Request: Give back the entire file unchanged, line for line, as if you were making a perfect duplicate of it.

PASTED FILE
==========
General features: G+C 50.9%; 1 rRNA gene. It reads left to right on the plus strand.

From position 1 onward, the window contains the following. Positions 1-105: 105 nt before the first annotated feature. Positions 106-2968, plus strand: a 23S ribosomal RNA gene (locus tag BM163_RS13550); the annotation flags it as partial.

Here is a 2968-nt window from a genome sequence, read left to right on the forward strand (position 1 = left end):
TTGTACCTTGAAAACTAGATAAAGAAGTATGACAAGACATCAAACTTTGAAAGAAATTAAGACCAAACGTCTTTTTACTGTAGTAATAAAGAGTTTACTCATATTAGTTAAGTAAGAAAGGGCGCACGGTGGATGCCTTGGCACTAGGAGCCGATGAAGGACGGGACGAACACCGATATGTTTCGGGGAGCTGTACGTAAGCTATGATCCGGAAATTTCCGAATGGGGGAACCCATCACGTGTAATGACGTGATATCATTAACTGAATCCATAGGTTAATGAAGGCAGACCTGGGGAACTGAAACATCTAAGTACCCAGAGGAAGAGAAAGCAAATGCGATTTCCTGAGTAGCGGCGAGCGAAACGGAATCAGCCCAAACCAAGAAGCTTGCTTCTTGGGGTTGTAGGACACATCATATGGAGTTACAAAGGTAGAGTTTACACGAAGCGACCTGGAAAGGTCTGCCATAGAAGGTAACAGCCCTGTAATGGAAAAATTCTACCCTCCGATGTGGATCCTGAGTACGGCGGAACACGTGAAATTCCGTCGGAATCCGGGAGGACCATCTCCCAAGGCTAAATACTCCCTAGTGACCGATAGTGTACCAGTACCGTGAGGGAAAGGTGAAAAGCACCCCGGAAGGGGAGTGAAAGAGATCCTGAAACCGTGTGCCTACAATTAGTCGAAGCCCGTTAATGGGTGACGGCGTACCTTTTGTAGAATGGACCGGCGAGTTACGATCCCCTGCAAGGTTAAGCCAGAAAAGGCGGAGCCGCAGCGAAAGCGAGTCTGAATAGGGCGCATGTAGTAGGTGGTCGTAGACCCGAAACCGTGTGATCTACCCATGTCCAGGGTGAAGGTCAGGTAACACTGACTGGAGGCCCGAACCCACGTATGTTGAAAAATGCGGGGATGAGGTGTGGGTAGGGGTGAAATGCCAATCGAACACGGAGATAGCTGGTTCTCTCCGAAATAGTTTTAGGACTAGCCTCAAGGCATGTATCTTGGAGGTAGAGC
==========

General features: G+C 50.9%; 1 rRNA gene. It reads left to right on the plus strand.

From position 1 onward, the window contains the following. Positions 1-105: 105 nt before the first annotated feature. Positions 106-2968, plus strand: a 23S ribosomal RNA gene (locus tag BM163_RS13550); the annotation flags it as partial.

Here is a 2968-nt window from a genome sequence, read left to right on the forward strand (position 1 = left end):
TTGTACCTTGAAAACTAGATAAAGAAGTATGACAAGACATCAAACTTTGAAAGAAATTAAGACCAAACGTCTTTTTACTGTAGTAATAAAGAGTTTACTCATATTAGTTAAGTAAGAAAGGGCGCACGGTGGATGCCTTGGCACTAGGAGCCGATGAAGGACGGGACGAACACCGATATGTTTCGGGGAGCTGTACGTAAGCTATGATCCGGAAATTTCCGAATGGGGGAACCCATCACGTGTAATGACGTGATATCATTAACTGAATCCATAGGTTAATGAAGGCAGACCTGGGGAACTGAAACATCTAAGTACCCAGAGGAAGAGAAAGCAAATGCGATTTCCTGAGTAGCGGCGAGCGAAACGGAATCAGCCCAAACCAAGAAGCTTGCTTCTTGGGGTTGTAGGACACATCATATGGAGTTACAAAGGTAGAGTTTACACGAAGCGACCTGGAAAGGTCTGCCATAGAAGGTAACAGCCCTGTAATGGAAAAATTCTACCCTCCGATGTGGATCCTGAGTACGGCGGAACACGTGAAATTCCGTCGGAATCCGGGAGGACCATCTCCCAAGGCTAAATACTCCCTAGTGACCGATAGTGTACCAGTACCGTGAGGGAAAGGTGAAAAGCACCCCGGAAGGGGAGTGAAAGAGATCCTGAAACCGTGTGCCTACAATTAGTCGAAGCCCGTTAATGGGTGACGGCGTACCTTTTGTAGAATGGACCGGCGAGTTACGATCCCCTGCAAGGTTAAGCCAGAAAAGGCGGAGCCGCAGCGAAAGCGAGTCTGAATAGGGCGCATGTAGTAGGTGGTCGTAGACCCGAAACCGTGTGATCTACCCATGTCCAGGGTGAAGGTCAGGTAACACTGACTGGAGGCCCGAACCCACGTATGTTGAAAAATGCGGGGATGAGGTGTGGGTAGGGGTGAAATGCCAATCGAACACGGAGATAGCTGGTTCTCTCCGAAATAGTTTTAGGACTAGCCTCAAGGCATGTATCTTGGAGGTAGAGC